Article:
Milk has been one of the best branded commodities in modern years. Everyone in the United States has seen the Got Milk? campaign, which is considered one of the most brilliant branding campaigns in history. It is difficult to make drinking milk “cool,” but this marketing made it as close as possible. The advertisements for milk have ranged from celebrity appeals to subtle and not-so-subtle humor.
However, the California Milk Processor Board, the organization behind the Got Milk campaigns over the years, may have taken the humor a little too far. A recent marketing campaign was intended to present milk as a preventer of PMS, which is apparently supported by new research. However, the campaign crossed the line from humorous into raunchy, and may have done very real damage to the formerly family-friendly brand.
This new campaign is called “Everything I Do Is Wrong” and features beleaguered men holding cartons of milk along with apologies to the women in their life. The apologies are definitely tongue in cheek, as you can see from the example. The campaign immediately hit a wall of public outcry. Many people considered it just a little too offensive and even sexist. The jokes seemed more critical than humorous in many cases.
The California Milk Processor Board almost immediately stopped the campaign when it became obvious that it was not well-received, but the damage may already be done. There have been numerous complaints on the Got Milk Facebook page, and the campaign page, everythingidoiswrong.org is now redirecting to gotdiscussion.org, a damage control page dedicates to the controversy.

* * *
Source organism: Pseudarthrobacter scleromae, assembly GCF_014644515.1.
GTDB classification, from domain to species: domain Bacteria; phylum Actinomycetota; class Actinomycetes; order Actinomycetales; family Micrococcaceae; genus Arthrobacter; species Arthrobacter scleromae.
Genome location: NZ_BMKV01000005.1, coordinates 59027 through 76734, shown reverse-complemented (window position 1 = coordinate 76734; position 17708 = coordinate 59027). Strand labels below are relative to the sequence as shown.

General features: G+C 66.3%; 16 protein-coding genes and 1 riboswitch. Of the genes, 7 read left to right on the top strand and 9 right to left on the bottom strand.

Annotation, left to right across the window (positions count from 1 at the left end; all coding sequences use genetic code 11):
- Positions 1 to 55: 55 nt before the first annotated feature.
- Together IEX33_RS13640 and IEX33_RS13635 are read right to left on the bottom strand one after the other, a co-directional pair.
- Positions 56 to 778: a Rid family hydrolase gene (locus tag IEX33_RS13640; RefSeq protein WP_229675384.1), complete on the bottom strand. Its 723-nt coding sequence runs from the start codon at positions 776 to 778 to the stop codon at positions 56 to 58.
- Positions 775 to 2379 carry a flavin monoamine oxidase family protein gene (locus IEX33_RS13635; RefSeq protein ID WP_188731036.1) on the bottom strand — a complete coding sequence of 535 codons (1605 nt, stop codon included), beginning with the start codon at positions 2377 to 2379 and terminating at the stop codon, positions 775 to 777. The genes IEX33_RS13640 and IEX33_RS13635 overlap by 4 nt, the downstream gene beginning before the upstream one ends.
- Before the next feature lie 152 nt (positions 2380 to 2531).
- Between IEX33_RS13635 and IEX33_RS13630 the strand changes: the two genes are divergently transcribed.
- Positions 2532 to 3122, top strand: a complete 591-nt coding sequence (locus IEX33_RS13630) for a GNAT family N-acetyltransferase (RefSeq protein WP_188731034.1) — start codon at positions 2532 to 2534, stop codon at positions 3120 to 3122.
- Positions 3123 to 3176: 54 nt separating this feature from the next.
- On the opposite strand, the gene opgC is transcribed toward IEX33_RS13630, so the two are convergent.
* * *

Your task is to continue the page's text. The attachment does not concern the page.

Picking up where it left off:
We have seen other ill-advised advertising campaigns before, and in many cases the company manages to skirt damage to the brand. However, we have to wonder whether this is possible in this case. These ads broke the cardinal rule of marketing and branding: know your audience. In this case, families with young children are the main consumers and most regular buyers of milk. Although this may have been an attempt to expand into young adult markets, it makes the fatal error of offending the core market.
Moreover, it is not even a good campaign for the young adult market. If anything, it makes the product somewhat of a joke. No young man would want to be seen buying or drinking a PMS remedy, so why would milk present its product as such? This campaign is baffling on so many levels; it is a brand destroyer. We are wondering how this idea ever made it off the drawing board and into reality.
This is how branding and marketing campaigns that are not focused on the customer so often end: in total disaster. A lot of money was poured into advertisements that have been pulled off the market and a beautiful Flash website that redirects to another page. Further, there will be an ongoing need for damage control and a new marketing campaign that hopefully will help consumers forget this little incident. It will be interesting to see how milk manages to get its product back at the top of the marketing heap.